Life without the Internet

If the material on this site seems a bit empty or imprecise these days, it’s because I’m completely offline now. I’m at my new location, and many of the amenities (read: Internet access) are still spotty.

Life offline isn’t as bad as I had anticipated. After all, I do still technically have access to news, etc., while at work or from public sources.

But judging by my previous experience in getting Internet service started, I am anticipating a delay of anywhere from two weeks to a month, before I’m fully online and running top speed.

But this time I had the benefit of preparation, so I’ve made sure to download a lot of distros — for both upper- and lower-end hardware — to give me something to do, and something to write about.

And of course, I was lucky to have friends with large DVD collections, so I have borrowed some of theirs to keep me occupied.

Perhaps the oddest part of my new arrangement is the lack of open network connections. Perhaps that’s just bad luck, but for those who were about to suggest piggybacking off a local network, pickings are slim.

And most of those appear to be encrypted. Wireless encryption is nothing intimidating, but no, I won’t be cracking my new neighbors’ networks, just to check my e-mail.

Like I said, I can get online at the office and take care of whatever needs attention, through the course of a normal work day. And that’s enough for now.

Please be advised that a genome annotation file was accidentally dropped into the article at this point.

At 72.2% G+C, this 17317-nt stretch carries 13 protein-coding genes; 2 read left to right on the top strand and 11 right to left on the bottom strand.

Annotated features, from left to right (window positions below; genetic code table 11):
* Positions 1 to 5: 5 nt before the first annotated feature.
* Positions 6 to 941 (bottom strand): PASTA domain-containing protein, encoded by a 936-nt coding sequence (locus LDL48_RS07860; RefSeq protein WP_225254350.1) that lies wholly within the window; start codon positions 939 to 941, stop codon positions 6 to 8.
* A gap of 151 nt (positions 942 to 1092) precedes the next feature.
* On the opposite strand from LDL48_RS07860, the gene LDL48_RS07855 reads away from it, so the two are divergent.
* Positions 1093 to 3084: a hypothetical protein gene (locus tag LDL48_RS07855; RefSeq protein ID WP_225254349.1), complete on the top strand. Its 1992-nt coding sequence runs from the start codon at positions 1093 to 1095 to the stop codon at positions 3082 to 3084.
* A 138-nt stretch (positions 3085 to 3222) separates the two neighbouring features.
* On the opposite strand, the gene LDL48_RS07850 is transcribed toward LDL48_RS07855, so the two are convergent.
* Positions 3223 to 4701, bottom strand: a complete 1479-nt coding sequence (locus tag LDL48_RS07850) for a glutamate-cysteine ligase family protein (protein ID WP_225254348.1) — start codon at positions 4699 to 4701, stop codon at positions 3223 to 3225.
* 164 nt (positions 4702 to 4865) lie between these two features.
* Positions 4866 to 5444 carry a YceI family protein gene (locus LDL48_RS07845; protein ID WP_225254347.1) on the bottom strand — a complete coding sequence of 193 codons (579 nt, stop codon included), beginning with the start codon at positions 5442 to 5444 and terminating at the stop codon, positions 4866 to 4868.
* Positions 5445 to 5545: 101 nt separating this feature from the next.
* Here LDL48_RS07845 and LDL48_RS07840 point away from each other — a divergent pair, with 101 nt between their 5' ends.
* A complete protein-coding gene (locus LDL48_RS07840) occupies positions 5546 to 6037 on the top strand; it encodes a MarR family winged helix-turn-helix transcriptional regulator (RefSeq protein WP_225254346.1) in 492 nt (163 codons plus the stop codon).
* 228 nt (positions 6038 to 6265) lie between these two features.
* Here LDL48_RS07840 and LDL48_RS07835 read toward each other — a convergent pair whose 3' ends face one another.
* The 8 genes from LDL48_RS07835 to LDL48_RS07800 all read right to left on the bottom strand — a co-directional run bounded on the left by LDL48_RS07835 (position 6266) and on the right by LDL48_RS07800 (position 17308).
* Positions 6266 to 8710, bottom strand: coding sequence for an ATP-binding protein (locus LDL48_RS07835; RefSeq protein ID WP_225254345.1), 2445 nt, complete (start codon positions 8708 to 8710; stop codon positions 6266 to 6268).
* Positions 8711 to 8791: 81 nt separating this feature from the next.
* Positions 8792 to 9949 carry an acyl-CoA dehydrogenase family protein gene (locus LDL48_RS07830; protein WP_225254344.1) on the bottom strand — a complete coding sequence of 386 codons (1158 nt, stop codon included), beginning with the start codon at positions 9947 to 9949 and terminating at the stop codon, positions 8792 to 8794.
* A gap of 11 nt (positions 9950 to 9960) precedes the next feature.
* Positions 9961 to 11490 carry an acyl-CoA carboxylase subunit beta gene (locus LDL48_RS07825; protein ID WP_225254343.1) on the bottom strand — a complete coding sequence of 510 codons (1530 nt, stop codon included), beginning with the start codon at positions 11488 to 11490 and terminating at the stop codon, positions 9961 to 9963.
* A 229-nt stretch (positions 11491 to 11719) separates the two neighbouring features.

P.S.: Written at 150Mhz, because the Mebius has a USB port and I can move this file off that way. Floppy disks? Well, the office machine doesn’t have a floppy drive. To me, that’s a shortcoming. :roll:

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11 thoughts on “Life without the Internet

  1. CorkyAgain

    kmandla, always pushing the boundaries of minimalism.

    Going without a GUI wasn’t spartan enough for you, eh?

    Reply
  2. CorkyAgain

    Think of all the apps you no longer need when you don’t have an Internet connection!

    Browsers are such resource hogs. ;)

    Reply
  3. zenfunk

    I once hooked up my windows mobile phone in sync mode to my ubuntu laptop. It immediately recognized it as a modem and boom – internet connection established. I was completely blown away.
    Under a native environment (read: Windows XP) this needs the install of the 50 MB+ active sync program. In Ubuntu it was allready built in – fantastic job.

    I wonder if cell phone tethering wouldn’t be a viable alternative for your modest blogging needs.

    Reply
    1. anon

      needs the hideously large networkmanager

      plus I’m not sure is kmandla has a phone they could tether

      Reply
  4. zenfunk

    Well, ‘m sure that the automation of the process isn’t something that could be done on the cli right now. But setting it up manually should work somehow.

    Reply
    1. anon

      I’m pretty sure NetworkManager doesn’t automate it, it makes the connection to the phone. NetworkManager isn;t a wrapper, it is a userspace network handler.

      Reply
  5. zenfunk

    I think you are completely right.
    I did a bit of googling and well, it seem as if you plug in your cellphone via USB in sync mode, most of them get recognzed as a modem. Networkmanager jsut sees it pop up and tries to connect to that.
    Without nm you just run dmesg to see where it is located and then you can connect to it via pppd. A script might automate that on a cli based laptop.

    Reply
  6. chrisl

    aircrack is your friend ;)
    ….. ok, ok, don’t look at me that way XD

    hm how about carrying your virtual machines on usb to the work, and doing all the apt-get, pacman and prt-get you need there?

    Reply

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